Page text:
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NCV 3 Business Practice Hands-On Support Slide Show - Module 5
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NCV 3 Business Practice Hands-On Support Slide Show - Module 5

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This slide show complements the learner guide NCV 3 Business Practice Hands-On Training by Nickey Cilliers, published by Future Managers Pty Ltd. For more information visit our website …

This slide show complements the learner guide NCV 3 Business Practice Hands-On Training by Nickey Cilliers, published by Future Managers Pty Ltd. For more information visit our website www.futuremanagers.net

Published in: Education, Business, Technology
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  • 1. Business Practice 3
  • 2. Module 5: Introduce new staff to the workplace
  • 3. Module 5: Introduce new staff to the workplace
    • After completing this module, you will be able to:
      • demonstrate knowledge and understanding of the induction process
      • explain the elements of the induction process
      • evaluate and adapt an induction programme
  • 4. 1. DEMONSTRATE KNOWLEDGE AND UNDERSTANDING OF THE INDUCTION PROCESS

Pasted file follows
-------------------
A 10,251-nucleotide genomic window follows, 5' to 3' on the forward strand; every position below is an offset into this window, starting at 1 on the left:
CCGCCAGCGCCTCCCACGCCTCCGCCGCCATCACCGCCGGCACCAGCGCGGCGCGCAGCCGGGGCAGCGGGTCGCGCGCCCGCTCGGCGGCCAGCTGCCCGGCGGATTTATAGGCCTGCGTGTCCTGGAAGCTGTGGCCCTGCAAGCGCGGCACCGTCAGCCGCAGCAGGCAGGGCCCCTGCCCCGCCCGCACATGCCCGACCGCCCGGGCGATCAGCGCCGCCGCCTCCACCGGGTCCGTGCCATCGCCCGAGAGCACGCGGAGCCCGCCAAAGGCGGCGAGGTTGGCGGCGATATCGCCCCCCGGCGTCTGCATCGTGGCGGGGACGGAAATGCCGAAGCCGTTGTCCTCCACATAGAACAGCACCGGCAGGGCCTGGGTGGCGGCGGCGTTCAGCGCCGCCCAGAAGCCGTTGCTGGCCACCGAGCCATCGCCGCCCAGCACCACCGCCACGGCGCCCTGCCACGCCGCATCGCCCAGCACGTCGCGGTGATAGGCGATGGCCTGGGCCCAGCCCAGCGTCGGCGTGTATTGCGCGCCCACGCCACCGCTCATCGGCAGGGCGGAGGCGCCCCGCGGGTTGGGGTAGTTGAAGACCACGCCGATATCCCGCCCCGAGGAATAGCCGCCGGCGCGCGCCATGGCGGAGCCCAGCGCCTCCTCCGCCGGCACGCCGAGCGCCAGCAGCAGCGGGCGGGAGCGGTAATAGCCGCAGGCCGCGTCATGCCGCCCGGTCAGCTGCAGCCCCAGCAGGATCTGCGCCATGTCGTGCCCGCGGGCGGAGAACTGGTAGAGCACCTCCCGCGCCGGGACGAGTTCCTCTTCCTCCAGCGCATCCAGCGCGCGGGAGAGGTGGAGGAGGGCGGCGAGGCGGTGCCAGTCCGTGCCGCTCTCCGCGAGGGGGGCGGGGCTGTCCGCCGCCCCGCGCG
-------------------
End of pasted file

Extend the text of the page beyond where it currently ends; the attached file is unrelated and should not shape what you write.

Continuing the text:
• After completing this module, you will be able to:
      • demonstrate knowledge and understanding of the induction process
      • explain the elements of the induction process
      • evaluate and adapt an induction programme
  • 5. 1.2 Objectives of induction
    • To make the first, strange days in an enterprise easier, and acquaint the employee with the basics of the enterprise.
    • Introduce new staff to the workplace
    • To establishes/instil a positive attitude about the enterprise/ employer within the employee so that he/she will have staying power (low employee turnover and less absenteeism).
    • To ensure that the employee becomes productive as soon as possible.
    • To help to create realistic employee expectations to save the time of supervisors and colleagues in the long run.
    • To prevent accidents, wastage of materials and time, and damage to machinery and equipment.
    • To promote the culture of continuous training for the future.
    • To save the time of existing employees from whom the new employee will inevitably request help.
  • 6. 1.3 Parties involved during the induction programme
    • The HR and Training Department will be very involved in the overall training and overseeing of entrenchment where a new employee is concerned.